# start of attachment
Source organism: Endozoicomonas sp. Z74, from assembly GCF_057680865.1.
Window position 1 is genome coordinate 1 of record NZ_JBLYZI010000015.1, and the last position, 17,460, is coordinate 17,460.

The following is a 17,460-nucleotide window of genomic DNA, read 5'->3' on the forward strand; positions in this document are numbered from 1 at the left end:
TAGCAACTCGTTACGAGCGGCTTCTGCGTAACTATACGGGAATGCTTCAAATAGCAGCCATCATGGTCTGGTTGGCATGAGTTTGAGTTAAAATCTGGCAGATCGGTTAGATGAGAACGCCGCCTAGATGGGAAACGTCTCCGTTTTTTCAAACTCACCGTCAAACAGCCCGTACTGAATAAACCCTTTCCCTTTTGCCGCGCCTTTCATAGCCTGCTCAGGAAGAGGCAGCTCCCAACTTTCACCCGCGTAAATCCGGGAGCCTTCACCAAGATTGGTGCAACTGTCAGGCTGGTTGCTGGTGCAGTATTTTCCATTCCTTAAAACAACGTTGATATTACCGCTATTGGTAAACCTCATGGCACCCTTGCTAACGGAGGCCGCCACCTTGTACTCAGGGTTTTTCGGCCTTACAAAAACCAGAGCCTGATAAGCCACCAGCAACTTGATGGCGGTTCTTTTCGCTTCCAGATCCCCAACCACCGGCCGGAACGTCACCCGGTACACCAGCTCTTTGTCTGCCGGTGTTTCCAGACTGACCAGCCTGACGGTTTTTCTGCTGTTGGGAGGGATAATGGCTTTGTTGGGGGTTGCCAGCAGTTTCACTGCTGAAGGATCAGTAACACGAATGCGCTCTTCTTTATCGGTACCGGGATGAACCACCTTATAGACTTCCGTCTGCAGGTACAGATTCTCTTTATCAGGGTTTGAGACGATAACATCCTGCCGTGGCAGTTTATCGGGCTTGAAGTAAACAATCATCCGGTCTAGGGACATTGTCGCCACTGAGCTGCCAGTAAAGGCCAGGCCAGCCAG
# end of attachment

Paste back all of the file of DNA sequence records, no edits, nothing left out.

Source organism: Endozoicomonas sp. Z74, from assembly GCF_057680865.1.
Window position 1 is genome coordinate 1 of record NZ_JBLYZI010000015.1, and the last position, 17,460, is coordinate 17,460.

The following is a 17,460-nucleotide window of genomic DNA, read 5'->3' on the forward strand; positions in this document are numbered from 1 at the left end:
TAGCAACTCGTTACGAGCGGCTTCTGCGTAACTATACGGGAATGCTTCAAATAGCAGCCATCATGGTCTGGTTGGCATGAGTTTGAGTTAAAATCTGGCAGATCGGTTAGATGAGAACGCCGCCTAGATGGGAAACGTCTCCGTTTTTTCAAACTCACCGTCAAACAGCCCGTACTGAATAAACCCTTTCCCTTTTGCCGCGCCTTTCATAGCCTGCTCAGGAAGAGGCAGCTCCCAACTTTCACCCGCGTAAATCCGGGAGCCTTCACCAAGATTGGTGCAACTGTCAGGCTGGTTGCTGGTGCAGTATTTTCCATTCCTTAAAACAACGTTGATATTACCGCTATTGGTAAACCTCATGGCACCCTTGCTAACGGAGGCCGCCACCTTGTACTCAGGGTTTTTCGGCCTTACAAAAACCAGAGCCTGATAAGCCACCAGCAACTTGATGGCGGTTCTTTTCGCTTCCAGATCCCCAACCACCGGCCGGAACGTCACCCGGTACACCAGCTCTTTGTCTGCCGGTGTTTCCAGACTGACCAGCCTGACGGTTTTTCTGCTGTTGGGAGGGATAATGGCTTTGTTGGGGGTTGCCAGCAGTTTCACTGCTGAAGGATCAGTAACACGAATGCGCTCTTCTTTATCGGTACCGGGATGAACCACCTTATAGACTTCCGTCTGCAGGTACAGATTCTCTTTATCAGGGTTTGAGACGATAACATCCTGCCGTGGCAGTTTATCGGGCTTGAAGTAAACAATCATCCGGTCTAGGGACATTGTCGCCACTGAGCTGCCAGTAAAGGCCAGGCCAGCCAG